SLEEP: How Much is Just Right for My Child?
“How Much Sleep is Optimal?”
For new (and repeat!) parents or clients, this is a very common question!
There is no firm answer; the younger the child, the more likely the amount will vary a little. However, there are general guidelines that you can use to see if your little one falls near the mark of optimal amounts of sleep. Again, every child is quite different (for example: our first needed far less than our second child) so there are other things to watch for as well.
A few signs that your child is not getting enough sleep are:
*Refusing to fall asleep before 10 or 11 PM
Multiple wake-ups in the night (past infancy), where they require outside assistance to get back to sleep.
Sleeping until well past 8 AM and being difficult to wake.
Falling asleep randomly, whenever in the car or stroller.
Crashing at supper time.
General crabbiness, and irritability throughout the day.
Older children will seem very emotional during the day (inflexible and melodramatic about most things).
*Remember; over tiredness manifests itself as energy and hyperactivity, so once the appropriate bedtime window has been missed, children will seem very wide awake. This is often misconstrued as children not being tired, and leads some parents to label their child as “night owls”. In fact, it’s the very opposite.
Here is a general idea of how much sleep babies and children need until primary school:
AGE NIGHT SLEEP DAY SLEEP TOTAL SLEEP
1 Month 8 8 16
3 Months 10 5 (3 naps) 15
6 Months 11 3 – 4 (2 naps) 14 to 15
9 Months 11 3 (2 naps) 14
12 Months 11.5 2.5 (2 naps) 14
1.5 Years 11.5 2 to 2.5 (1 nap) 13.5
2 Years 11 to 12 2 (1 nap) 13 to 14
3 Years 11 to 12 1.5 12.5 to 13.5
4 Years 11 to 12 0 11 to 12
A good rule of thumb is that until children are well into preteen years, 11 to 12 hours of sleep is just right. For most children, that means the perfect bedtime is between 7 and 8 PM. If your 9 year old is up for school at 7 AM, then they need the same bedtime as a 4 or 5 year old. It should not change until well older.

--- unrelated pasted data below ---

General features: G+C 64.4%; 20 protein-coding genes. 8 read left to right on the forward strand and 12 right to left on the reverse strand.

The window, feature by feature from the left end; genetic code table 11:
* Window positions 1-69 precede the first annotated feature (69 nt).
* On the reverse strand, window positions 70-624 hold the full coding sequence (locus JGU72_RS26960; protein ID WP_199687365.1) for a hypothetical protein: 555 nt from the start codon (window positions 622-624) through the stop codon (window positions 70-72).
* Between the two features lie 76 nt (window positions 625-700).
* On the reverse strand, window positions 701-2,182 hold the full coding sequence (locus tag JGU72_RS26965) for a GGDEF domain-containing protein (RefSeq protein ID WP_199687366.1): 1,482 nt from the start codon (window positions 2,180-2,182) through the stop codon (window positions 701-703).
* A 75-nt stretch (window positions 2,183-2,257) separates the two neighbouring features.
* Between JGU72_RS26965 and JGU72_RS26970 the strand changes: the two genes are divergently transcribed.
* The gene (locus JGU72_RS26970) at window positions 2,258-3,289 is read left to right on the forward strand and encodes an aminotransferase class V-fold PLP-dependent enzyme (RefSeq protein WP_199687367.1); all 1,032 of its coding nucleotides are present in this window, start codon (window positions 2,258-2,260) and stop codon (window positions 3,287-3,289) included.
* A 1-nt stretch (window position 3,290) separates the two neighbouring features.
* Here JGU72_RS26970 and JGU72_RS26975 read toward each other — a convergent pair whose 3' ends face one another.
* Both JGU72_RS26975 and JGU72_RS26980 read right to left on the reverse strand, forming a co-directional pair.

Parents often mistakenly believe that as their primary school-aged children grow, their bedtime should become a little later each year; in fact, it should really stay the same.
Children who do not get enough sleep every night, tend to wake up late and tired, and then in their rush to get to school, do not eat adequately. What that picture ends up looking like, is a child at their desk who is hungry and almost falling asleep. I don’t imagine that child is ready to focus, be attentive, comprehend, compute, and learn. Therefore, a too late bedtime translates to not taking care of the educational foundation your child is at school to gain. And most parents want their children to be at their best at school. In other words, if doing well at school and having a child who is calm, alert, and flexible, is important to you, then so should a reasonable bedtime be.
At around 10 to 13 years old, night time sleep may diminish to 9 to 11 hours and of course, once teenagers, that number seems to go back up again!
Please feel free to contact us at the EPS Facebook page at https://www.facebook.com/eatplaysleeprd or email directly at email@example.com if you have questions specific to your child.
and Live Well!